By 2025 India to join China, U.S. Japan, South Korea and United Kingdom to offer 5G mobile connections




NEW DELHI: Broadband India Forum (BIF) and Policy Impact Partners today announced that it had released a global benchmark analysis of 5G policies and initiatives.

The white paper was released by Minister of Communications, Manoj Sinha at the 5G India 2018 International Conference taking place in Mumbai today.

Broadband India Forum also announced that progressive public-private partnerships between the government and industry can ensure that India joins the list of early adopters of 5G services – nations such as China, USA, UK, Japan and South Korea.

The Global Benchmark Analysis, carried out by Policy Impact Partners, a reputed international consultancy focused on digital and connectivity issues, is a comparative overview of the 5G policies and market development initiatives promoted by the five countries considered to be global leaders in 5G: China, Japan, South Korea (Republic of Korea), the United Kingdom, and the United States.

Releasing the global benchmark analysis, Shri Manoj Sinha, Hon’ble Minister of Communications said, “India has much to gain from rising to the 5G challenge and a tremendous opportunity to accelerate its own ambitions. It can learn from the experiences of early leaders to establish a cohesive 5G roadmap that can help drive the Digital India strategy and enable the country to distinguish itself as a challenger in shaping 5G technologies.

The Government of India has a unique opportunity to leverage the power of 5G to drive forward the Digital India agenda, accelerating economic growth and societal development. Policies and regulation must focus on incentivizing a quantum change in investment and accelerating the deployment and take up of innovative 5G services.”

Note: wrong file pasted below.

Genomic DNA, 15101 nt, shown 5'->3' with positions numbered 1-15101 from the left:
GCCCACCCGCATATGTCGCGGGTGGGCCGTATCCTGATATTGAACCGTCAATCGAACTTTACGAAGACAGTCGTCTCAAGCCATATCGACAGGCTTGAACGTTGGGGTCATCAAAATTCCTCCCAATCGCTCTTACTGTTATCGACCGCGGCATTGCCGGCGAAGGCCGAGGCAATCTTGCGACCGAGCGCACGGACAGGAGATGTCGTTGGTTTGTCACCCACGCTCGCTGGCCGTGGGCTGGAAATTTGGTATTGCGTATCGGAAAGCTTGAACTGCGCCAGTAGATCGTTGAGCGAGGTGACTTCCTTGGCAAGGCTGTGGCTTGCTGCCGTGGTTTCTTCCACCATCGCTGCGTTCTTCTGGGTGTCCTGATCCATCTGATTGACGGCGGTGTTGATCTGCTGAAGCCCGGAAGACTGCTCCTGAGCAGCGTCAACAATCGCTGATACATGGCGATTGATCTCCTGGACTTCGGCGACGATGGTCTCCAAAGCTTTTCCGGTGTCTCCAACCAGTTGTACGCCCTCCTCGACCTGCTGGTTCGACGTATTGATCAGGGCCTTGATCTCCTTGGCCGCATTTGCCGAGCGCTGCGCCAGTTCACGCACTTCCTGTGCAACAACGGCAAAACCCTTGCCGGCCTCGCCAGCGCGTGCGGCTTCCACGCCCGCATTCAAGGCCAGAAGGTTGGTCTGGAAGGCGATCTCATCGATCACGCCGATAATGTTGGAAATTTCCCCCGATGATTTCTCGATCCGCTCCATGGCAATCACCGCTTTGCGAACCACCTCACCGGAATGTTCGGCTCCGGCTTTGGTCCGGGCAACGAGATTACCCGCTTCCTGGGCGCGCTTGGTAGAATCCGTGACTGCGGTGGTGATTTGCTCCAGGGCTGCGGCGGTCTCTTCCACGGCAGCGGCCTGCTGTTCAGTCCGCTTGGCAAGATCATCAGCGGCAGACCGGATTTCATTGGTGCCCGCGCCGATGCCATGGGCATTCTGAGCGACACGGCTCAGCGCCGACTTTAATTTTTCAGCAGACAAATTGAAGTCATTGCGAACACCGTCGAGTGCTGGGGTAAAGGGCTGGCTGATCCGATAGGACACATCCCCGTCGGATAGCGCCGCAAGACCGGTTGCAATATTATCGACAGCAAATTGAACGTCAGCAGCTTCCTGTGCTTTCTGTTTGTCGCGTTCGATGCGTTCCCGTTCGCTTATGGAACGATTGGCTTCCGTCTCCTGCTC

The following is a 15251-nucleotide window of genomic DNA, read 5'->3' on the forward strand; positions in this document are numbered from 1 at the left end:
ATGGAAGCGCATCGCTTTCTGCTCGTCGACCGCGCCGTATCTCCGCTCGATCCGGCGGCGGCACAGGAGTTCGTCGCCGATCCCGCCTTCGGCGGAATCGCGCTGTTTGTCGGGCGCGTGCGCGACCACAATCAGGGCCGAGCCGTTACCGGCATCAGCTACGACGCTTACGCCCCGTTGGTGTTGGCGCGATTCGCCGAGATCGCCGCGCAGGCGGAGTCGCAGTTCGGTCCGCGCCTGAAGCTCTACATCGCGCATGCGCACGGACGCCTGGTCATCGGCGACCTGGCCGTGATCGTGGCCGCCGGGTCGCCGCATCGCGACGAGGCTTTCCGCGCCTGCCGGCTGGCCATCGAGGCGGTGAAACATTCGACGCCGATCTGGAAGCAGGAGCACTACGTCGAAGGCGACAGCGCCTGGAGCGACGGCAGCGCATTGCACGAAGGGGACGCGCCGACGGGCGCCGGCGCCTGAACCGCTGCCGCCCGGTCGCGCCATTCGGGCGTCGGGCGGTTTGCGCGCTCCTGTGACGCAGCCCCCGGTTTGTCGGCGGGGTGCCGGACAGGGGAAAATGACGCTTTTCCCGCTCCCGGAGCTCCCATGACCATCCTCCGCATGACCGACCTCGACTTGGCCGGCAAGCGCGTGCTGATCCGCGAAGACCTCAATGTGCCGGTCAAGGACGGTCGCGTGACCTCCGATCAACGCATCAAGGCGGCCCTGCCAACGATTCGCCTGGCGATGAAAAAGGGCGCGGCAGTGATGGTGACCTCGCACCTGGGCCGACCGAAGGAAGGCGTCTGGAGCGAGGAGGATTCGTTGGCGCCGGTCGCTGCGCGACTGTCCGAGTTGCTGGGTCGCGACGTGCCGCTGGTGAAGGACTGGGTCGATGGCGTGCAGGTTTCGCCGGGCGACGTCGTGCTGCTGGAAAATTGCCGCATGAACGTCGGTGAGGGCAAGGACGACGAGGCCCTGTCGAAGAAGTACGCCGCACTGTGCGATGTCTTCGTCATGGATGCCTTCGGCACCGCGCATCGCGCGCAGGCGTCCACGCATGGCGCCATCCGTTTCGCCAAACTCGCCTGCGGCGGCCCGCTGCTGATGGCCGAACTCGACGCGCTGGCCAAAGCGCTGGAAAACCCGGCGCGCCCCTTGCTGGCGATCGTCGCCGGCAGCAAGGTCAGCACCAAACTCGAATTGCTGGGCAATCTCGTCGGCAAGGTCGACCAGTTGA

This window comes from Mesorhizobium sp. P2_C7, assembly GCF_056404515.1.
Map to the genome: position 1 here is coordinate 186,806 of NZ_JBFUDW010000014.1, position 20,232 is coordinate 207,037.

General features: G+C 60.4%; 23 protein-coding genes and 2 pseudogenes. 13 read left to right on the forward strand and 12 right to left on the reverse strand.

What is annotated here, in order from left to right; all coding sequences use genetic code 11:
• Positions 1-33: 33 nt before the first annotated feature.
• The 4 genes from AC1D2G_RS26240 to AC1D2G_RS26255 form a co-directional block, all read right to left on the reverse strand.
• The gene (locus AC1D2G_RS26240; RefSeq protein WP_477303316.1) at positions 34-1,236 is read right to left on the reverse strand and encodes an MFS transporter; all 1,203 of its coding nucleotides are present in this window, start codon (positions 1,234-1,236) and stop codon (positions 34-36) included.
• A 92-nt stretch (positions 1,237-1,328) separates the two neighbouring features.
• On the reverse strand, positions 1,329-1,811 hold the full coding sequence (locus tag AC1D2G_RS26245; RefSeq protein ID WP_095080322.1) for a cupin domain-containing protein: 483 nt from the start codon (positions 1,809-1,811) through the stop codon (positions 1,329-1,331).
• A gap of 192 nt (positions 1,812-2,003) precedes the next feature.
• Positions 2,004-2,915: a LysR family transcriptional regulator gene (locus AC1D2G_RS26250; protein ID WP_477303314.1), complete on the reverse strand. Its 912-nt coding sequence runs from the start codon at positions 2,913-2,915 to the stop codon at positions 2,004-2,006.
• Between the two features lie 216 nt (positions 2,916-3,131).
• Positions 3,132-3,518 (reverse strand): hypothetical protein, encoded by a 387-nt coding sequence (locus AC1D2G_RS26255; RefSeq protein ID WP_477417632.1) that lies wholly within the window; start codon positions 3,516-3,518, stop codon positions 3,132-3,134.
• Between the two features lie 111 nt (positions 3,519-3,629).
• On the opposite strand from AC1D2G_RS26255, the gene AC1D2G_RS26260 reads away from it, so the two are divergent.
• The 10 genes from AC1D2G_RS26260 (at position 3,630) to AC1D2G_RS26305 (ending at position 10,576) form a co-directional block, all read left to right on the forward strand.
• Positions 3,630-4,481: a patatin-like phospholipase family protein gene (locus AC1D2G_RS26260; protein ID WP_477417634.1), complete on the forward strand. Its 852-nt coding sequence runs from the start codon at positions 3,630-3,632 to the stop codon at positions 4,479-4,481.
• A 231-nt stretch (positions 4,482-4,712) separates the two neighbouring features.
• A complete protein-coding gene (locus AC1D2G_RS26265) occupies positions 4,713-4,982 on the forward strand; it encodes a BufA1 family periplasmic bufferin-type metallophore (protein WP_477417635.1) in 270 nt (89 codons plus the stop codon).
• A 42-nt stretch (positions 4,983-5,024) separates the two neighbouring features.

Aruna Sundararajan, Secretary Telecom, Government of India said, “The global benchmark analysis report by the Broadband India Forum highlights some salient indicators which other leading economies of the world are pursuing. These should help India to take a leaf out of their book to spur a harmonious and accelerated roll-out of 5G services by 2025, in tandem with other leading proponents of this platform. We are committed to India being an early adopter of the 5G platform and to enable this, are committed to working closely with industry and other key stakeholders to ensure that we lay the right foundations of this technology.”

T.V. Ramachandran, President, Broadband India Forum said, “The Global Benchmark Analysis reveals one common factor – that across each of the countries benchmarked, there is strong political commitment to 5G and this translates into institutional mechanisms and collaboration platforms with industry. We’re seeing globally that partnerships are critical to the success of 5G, both between the telecom sector, wider industry and the government. The potential of India to be an early adopter of this technology is second to none.”

He further added, “We are thankful to the Department of Telecommunications (DoT), Government of India for the support provided to 5G India 2018. 5G is a key thrust area for DoT and it is leaving no stone unturned to ensure that India remain at par with its global peers with regards to the adoption of 5G. DoT has also been actively involved in enabling the 5G demos that have been held by various companies and academic institutes.”

Key Points of the Global Benchmark Analysis of 5G Policies and Initiatives

Momentum towards 5G is building as standards work accelerates and test and trialling activity ramps up. Governments, operators and vendors are striving to lead on 5G in order to achieve a competitive advantage and secure maximum benefits. Commercial roll-outs are expected across all 5G leader markets by 2020, with operators in the U.S. and South Korea targeting 2019 deployments.